(DRONE SHOT OF FOREST WITH TITLE OF MOVIE OVERLAID)
Cut to footage of trees (WORM’S EYE VIEW)
When you think of rainforests, you probably think of the tropical rainforests of the amazon, filled with poison dart frogs and colourful but deadly plants.
(SKETCH OF AMAZON RIVER)
The Temperate Rainforest is quite like the typical tropical rainforest, but the temperate rainforests are located closer to the poles instead of at the equator.
BC’s temperate rainforests are lush with moss, fungi, and trees that tower over everything else
(FOOTAGE OF DEER FERN)
Here is the Deer Fern
The fern may seem very uninteresting, but it actually is the oldest known plant to ever exist
The Deer Fern has fibrous roots that allow it to collect water and nutrients with ease, which is why you see it everywhere.
(FOOTAGE OF PILEATED WOODPECKER)
The loud Pileated woodpecker can puncture through tough bark to eat the ants and other various bugs hiding in the tree
The pileated woodpecker has a wingspan of up to 77 cm
Now that we’ve seen the creatures that thrive at the top of the forest, let’s look at some a little closer to the ground.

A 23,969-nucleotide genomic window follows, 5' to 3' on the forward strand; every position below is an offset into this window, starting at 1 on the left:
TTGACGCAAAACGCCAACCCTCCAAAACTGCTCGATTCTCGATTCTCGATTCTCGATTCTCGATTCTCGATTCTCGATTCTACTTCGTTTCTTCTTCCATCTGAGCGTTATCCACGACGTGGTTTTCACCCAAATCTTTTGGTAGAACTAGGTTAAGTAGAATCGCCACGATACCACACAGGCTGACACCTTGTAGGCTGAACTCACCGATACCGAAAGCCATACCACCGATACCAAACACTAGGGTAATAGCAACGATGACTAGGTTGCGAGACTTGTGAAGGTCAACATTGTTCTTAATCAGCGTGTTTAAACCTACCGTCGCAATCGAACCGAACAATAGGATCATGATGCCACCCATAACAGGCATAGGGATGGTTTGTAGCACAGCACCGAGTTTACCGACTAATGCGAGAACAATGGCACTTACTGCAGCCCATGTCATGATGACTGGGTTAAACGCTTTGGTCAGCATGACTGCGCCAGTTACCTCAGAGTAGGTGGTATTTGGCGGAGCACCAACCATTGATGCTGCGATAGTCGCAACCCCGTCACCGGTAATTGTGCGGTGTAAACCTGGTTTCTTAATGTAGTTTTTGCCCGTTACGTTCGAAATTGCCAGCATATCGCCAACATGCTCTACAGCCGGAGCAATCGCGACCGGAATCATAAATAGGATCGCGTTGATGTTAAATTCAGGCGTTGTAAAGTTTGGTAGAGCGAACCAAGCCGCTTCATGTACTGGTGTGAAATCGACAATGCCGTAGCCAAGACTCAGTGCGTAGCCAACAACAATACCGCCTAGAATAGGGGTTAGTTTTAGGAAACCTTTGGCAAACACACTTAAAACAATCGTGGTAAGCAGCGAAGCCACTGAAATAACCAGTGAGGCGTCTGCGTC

(PANS FROM WORMS EYE VIEW TO BIRDS EYE VIEW)
(SHOW GARTER SNAKE)
This is the Common Garter Snake. This creature lives
(ROTATING SHOT OF DOUGLAS FIR)
This is a Douglas Fir
These trees are one of the tallest species of tree in the world. The Douglas Fir can grow to over 85 meters tall.
(SHIFT TO DRONE VIEW)
This fir tree is a living ecosystem, with moss thriving off the branches, squirrels and birds using the tree as their home, and various bugs living off of the nutrients that the tree pulls from the soil.
Even when the tree dies, termites and ants take shelter within the corpse of the great tree. Sometimes other trees grow out from the deceased plant, consuming the leftover nutrients and using it to grow.
Although these trees are majestic, they face massive threats from logging and deforestation. About 15 billion trees are cut down every year, and 42 million every day. That’s not even the only threat to these forest giants. Invasive species that are not native to BC take up valuable soil, water, and sunlight which could be used instead for the growth of the forests.
Help protect these sacred forests.